Obscenity laws are meant to regulate and censor “obscene” speech and material. But as U.S. Supreme Court Justice John Marshall Harlan once noted in expressing the immense challenge of defining obscenity in a way that is not ambiguous or subjective, “one man’s vulgarity is another’s lyric.”

A free and democratic society should guarantee every individual the right to decide what art or entertainment they read, watch, or listen to. That also means that every individual has the right to decide what not to read or watch: to turn off the TV, leave a website, or decline to visit a particular art exhibit.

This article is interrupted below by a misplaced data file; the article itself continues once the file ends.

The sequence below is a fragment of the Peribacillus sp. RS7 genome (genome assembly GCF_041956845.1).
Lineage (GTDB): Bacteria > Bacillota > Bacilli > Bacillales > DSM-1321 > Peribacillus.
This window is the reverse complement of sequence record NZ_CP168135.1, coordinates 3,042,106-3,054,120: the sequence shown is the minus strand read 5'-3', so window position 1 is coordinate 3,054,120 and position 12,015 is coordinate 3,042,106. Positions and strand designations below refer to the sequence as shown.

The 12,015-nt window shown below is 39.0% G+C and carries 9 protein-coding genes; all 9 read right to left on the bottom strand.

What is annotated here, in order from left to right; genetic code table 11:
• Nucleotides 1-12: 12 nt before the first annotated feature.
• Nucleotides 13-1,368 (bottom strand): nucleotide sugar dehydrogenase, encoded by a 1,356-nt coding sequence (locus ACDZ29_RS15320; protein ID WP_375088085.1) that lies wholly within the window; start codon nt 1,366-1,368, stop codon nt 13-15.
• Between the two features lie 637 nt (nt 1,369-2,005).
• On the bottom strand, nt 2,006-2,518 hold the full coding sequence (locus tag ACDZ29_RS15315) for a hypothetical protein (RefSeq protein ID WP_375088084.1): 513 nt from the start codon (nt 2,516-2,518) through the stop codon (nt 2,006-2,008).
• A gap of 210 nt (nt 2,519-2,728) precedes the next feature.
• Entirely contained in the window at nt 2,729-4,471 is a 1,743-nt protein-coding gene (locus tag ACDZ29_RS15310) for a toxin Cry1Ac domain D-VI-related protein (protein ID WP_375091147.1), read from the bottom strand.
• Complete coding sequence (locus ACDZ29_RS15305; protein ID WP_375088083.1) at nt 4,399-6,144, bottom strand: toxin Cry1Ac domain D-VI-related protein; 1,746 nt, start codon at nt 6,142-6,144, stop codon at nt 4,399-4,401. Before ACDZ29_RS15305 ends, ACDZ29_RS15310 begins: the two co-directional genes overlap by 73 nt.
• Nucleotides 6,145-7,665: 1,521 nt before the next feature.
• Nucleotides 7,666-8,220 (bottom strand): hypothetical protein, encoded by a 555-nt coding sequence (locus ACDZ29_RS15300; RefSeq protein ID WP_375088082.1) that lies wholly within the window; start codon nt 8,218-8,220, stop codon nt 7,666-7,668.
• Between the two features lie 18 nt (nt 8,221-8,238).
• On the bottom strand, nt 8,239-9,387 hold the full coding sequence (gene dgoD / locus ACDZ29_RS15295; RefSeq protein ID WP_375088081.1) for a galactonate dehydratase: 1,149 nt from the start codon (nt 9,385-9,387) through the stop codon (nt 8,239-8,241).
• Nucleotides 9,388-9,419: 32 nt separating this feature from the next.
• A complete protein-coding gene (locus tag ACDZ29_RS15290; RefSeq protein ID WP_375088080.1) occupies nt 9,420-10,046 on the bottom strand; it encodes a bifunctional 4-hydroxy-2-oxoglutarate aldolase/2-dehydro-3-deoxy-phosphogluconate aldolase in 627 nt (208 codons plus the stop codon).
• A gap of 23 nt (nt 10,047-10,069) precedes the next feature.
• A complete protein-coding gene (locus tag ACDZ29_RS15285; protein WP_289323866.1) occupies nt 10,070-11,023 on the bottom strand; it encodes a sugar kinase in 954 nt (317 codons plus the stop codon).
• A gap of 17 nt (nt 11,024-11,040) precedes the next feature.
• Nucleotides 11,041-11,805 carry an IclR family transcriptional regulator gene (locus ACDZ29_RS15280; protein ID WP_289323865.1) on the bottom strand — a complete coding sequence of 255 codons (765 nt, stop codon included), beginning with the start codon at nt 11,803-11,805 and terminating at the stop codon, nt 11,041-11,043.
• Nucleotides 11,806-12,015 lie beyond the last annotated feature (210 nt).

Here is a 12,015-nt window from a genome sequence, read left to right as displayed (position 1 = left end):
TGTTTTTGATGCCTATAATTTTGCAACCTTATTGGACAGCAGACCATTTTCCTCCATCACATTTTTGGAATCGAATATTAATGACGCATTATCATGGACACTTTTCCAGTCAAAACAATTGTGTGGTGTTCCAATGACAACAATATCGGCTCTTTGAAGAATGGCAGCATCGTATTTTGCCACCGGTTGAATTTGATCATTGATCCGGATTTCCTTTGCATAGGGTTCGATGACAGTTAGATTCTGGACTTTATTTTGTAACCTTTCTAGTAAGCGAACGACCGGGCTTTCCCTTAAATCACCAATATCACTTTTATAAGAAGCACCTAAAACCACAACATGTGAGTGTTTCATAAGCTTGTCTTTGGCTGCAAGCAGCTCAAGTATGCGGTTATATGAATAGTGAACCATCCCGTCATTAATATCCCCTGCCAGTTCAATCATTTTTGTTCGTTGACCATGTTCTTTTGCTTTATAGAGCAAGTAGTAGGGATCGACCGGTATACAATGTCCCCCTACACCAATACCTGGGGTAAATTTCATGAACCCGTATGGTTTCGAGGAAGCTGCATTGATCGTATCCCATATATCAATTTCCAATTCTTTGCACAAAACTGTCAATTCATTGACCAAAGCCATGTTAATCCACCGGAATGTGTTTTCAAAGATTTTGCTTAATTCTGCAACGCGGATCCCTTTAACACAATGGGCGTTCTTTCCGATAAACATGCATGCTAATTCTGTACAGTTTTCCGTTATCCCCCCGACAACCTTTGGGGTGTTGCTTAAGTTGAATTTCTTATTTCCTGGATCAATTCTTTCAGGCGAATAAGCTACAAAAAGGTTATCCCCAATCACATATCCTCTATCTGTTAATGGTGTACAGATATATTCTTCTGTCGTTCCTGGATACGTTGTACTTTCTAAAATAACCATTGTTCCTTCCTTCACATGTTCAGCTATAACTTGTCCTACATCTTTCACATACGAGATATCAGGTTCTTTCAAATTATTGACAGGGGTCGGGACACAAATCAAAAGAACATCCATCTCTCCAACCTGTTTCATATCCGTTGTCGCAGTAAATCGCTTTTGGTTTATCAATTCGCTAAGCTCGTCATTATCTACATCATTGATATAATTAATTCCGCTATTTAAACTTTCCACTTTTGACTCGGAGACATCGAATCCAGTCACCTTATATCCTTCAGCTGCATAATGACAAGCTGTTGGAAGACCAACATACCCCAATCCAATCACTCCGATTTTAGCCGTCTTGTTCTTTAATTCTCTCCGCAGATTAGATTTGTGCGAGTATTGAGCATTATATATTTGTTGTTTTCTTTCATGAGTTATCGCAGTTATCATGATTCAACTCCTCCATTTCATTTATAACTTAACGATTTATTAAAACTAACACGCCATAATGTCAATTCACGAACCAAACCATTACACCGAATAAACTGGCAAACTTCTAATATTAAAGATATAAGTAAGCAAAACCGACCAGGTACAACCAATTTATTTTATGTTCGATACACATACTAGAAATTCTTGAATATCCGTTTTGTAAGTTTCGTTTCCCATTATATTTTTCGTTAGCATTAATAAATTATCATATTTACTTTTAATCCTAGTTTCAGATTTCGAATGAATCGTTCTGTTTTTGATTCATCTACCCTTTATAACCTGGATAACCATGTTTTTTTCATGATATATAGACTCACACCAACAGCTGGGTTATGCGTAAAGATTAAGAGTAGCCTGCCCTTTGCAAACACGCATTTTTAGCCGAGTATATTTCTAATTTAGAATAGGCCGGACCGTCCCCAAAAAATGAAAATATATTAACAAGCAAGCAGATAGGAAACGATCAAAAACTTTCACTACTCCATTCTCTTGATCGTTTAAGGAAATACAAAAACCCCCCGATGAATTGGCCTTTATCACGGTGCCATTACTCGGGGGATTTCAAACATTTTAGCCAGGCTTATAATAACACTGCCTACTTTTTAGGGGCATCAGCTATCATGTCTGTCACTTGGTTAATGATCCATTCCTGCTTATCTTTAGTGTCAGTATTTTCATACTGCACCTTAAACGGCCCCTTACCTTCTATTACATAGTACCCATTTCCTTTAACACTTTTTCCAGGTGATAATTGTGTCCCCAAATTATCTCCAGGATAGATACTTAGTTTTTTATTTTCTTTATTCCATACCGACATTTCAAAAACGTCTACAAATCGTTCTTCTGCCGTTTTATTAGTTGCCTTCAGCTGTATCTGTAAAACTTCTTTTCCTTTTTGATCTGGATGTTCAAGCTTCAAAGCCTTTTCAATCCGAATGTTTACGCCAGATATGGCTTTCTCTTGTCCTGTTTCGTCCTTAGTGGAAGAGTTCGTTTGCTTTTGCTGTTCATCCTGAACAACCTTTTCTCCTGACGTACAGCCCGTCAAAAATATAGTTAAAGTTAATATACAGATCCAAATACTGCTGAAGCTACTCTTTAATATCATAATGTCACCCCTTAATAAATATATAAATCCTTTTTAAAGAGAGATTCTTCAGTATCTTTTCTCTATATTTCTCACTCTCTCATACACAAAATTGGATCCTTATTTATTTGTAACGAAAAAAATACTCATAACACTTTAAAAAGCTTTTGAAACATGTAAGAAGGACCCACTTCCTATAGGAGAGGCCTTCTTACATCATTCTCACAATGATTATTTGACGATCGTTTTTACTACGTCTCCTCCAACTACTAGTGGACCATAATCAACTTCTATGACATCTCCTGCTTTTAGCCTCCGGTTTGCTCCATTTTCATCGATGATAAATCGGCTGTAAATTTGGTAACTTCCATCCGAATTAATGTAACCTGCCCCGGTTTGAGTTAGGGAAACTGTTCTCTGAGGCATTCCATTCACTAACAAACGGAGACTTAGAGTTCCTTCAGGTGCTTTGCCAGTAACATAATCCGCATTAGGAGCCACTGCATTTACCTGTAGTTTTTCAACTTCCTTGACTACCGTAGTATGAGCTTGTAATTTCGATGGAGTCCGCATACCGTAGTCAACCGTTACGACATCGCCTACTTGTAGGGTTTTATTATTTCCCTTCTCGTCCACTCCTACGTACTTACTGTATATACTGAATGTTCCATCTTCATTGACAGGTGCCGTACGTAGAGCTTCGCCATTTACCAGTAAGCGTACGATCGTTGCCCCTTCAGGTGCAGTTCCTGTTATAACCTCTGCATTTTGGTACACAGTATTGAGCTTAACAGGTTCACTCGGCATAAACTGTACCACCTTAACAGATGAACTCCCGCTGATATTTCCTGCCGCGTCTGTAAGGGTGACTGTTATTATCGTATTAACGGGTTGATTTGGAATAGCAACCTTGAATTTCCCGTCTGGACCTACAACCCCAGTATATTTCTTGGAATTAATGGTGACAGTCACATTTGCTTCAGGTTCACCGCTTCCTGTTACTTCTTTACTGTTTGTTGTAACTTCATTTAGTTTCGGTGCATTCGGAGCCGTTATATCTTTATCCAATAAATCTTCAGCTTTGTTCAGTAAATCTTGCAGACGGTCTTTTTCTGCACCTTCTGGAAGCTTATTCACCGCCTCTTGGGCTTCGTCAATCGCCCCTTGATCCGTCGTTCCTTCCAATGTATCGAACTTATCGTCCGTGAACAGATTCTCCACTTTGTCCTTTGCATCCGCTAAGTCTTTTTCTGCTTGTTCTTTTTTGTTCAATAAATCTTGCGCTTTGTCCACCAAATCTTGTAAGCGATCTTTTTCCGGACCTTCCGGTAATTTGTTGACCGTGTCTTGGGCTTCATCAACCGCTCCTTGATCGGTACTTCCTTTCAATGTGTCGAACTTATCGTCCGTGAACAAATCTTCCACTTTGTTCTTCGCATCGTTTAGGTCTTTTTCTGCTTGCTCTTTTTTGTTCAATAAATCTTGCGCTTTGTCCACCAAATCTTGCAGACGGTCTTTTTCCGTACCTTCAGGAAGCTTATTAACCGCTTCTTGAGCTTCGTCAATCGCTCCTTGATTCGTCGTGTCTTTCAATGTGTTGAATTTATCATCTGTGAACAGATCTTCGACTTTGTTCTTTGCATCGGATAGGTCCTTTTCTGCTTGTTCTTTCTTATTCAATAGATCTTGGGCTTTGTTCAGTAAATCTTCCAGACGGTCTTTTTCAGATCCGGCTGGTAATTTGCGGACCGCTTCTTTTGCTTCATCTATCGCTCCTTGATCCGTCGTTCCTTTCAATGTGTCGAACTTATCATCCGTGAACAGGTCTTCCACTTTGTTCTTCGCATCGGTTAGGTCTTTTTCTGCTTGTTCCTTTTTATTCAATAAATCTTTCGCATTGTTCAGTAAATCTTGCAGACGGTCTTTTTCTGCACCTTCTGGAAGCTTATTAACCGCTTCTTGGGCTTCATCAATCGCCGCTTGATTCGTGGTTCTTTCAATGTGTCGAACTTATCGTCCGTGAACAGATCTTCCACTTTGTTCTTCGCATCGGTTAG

In the landmark 1997 Supreme Court ruling in Reno v. American Civil Liberties Union, all nine justices of the court struck down provisions of the Communications Decency Act (CDA) aimed at protecting minors by criminalizing so-called “indecency” on the Internet. This decision, hailed as the “Magna Carta of the Internet age,” ensured that online speech would enjoy the broad protection afforded to books and magazines rather than the more limited protection afforded to broadcast television and radio.

The ACLU continues to be a guardian of First Amendment rights through advocacy campaigns, litigation, and lobbying. 

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